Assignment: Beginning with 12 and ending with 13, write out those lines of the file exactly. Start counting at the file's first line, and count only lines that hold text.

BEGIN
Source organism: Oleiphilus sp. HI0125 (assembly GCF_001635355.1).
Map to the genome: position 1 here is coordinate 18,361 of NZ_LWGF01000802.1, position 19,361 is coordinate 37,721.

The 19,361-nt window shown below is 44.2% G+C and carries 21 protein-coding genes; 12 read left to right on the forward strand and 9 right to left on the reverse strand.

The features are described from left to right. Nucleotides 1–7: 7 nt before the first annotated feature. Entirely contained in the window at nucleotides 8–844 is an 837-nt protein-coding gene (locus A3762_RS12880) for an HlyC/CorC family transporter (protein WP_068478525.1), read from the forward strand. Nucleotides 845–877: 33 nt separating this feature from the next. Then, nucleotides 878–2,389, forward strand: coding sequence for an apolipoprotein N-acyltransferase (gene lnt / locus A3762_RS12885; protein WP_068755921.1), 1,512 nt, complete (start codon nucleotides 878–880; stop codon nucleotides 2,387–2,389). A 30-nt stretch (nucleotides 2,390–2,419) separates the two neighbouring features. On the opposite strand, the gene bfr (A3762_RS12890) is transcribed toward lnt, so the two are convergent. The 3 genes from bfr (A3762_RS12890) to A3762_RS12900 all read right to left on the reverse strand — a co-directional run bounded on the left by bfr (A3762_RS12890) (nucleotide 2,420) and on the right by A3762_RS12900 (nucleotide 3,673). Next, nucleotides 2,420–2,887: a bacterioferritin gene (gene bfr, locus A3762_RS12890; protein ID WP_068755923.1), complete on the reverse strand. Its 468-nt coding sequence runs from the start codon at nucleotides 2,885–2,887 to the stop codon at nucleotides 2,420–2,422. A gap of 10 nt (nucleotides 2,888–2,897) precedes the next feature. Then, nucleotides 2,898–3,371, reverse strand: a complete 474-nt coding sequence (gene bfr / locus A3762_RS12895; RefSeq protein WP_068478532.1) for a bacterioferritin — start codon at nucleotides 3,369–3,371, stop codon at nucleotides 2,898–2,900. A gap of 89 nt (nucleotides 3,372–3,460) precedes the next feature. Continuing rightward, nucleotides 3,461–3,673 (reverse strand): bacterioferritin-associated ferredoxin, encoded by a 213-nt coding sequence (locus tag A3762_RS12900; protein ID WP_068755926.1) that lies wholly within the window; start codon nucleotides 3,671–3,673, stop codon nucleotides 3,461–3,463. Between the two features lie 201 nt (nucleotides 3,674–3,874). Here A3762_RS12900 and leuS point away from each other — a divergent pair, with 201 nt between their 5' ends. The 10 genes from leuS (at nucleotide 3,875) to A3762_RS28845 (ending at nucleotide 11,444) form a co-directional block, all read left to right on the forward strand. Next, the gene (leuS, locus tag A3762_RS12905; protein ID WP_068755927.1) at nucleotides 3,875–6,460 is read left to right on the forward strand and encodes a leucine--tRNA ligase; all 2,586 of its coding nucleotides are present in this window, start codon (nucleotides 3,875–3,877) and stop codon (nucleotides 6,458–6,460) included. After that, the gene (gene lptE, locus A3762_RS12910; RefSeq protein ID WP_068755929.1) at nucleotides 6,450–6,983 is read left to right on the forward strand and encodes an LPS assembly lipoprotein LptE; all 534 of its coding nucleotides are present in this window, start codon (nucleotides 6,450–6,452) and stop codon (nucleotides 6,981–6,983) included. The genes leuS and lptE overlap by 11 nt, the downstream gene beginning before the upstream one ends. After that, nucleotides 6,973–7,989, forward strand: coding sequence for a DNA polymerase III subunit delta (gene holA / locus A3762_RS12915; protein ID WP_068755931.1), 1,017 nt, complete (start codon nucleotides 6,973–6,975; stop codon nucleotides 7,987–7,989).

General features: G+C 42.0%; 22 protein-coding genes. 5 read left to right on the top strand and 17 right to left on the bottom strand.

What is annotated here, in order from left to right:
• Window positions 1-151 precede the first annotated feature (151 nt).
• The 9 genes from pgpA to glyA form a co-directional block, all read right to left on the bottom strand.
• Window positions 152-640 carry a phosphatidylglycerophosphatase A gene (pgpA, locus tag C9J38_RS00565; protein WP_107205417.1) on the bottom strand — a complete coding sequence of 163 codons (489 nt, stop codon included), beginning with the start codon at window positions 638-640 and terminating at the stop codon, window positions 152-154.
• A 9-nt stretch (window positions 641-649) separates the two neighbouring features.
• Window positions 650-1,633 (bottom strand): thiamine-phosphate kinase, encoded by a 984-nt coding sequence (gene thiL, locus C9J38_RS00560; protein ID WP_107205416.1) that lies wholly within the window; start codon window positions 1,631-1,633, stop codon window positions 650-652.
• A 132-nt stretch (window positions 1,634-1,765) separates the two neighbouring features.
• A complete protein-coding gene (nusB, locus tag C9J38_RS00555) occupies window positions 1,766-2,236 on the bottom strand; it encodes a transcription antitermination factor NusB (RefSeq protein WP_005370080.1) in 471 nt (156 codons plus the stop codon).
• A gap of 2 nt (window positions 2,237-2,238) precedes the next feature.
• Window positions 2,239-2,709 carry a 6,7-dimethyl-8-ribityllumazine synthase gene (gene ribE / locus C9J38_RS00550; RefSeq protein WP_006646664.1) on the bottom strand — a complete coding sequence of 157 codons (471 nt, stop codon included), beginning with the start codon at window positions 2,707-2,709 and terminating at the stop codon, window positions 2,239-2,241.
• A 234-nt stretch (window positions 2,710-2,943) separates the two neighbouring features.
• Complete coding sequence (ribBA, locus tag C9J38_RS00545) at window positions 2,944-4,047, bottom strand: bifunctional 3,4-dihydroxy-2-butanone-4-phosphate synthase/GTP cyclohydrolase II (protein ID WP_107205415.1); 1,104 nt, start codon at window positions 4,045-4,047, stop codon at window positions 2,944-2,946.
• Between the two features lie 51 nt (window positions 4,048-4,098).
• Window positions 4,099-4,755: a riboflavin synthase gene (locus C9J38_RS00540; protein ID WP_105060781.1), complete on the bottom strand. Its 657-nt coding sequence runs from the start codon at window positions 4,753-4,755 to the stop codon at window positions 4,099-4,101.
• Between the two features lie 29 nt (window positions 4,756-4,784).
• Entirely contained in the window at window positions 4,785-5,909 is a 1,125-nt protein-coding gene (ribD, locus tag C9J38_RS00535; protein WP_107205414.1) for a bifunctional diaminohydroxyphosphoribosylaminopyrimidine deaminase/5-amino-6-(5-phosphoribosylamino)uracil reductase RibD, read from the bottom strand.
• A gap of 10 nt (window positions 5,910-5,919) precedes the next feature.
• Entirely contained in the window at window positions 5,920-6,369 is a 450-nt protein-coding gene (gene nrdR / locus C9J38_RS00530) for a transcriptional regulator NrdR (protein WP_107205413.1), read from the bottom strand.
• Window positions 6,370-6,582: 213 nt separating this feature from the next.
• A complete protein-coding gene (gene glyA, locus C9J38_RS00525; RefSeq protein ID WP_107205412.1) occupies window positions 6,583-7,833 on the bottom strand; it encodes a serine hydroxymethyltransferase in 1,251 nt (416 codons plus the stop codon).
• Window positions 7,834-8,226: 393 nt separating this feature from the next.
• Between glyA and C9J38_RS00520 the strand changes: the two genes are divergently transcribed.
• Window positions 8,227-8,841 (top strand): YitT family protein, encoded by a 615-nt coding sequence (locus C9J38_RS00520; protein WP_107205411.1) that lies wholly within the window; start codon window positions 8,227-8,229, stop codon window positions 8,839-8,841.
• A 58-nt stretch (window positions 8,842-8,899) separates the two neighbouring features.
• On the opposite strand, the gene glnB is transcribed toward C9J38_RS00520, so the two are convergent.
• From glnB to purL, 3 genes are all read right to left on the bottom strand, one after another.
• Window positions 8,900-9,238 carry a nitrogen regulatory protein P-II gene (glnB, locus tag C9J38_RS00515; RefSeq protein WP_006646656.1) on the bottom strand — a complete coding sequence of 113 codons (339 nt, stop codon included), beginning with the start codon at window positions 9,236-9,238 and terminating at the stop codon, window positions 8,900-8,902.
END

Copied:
• A 132-nt stretch (window positions 1,634-1,765) separates the two neighbouring features.
• A complete protein-coding gene (nusB, locus tag C9J38_RS00555) occupies window positions 1,766-2,236 on the bottom strand; it encodes a transcription antitermination factor NusB (RefSeq protein WP_005370080.1) in 471 nt (156 codons plus the stop codon).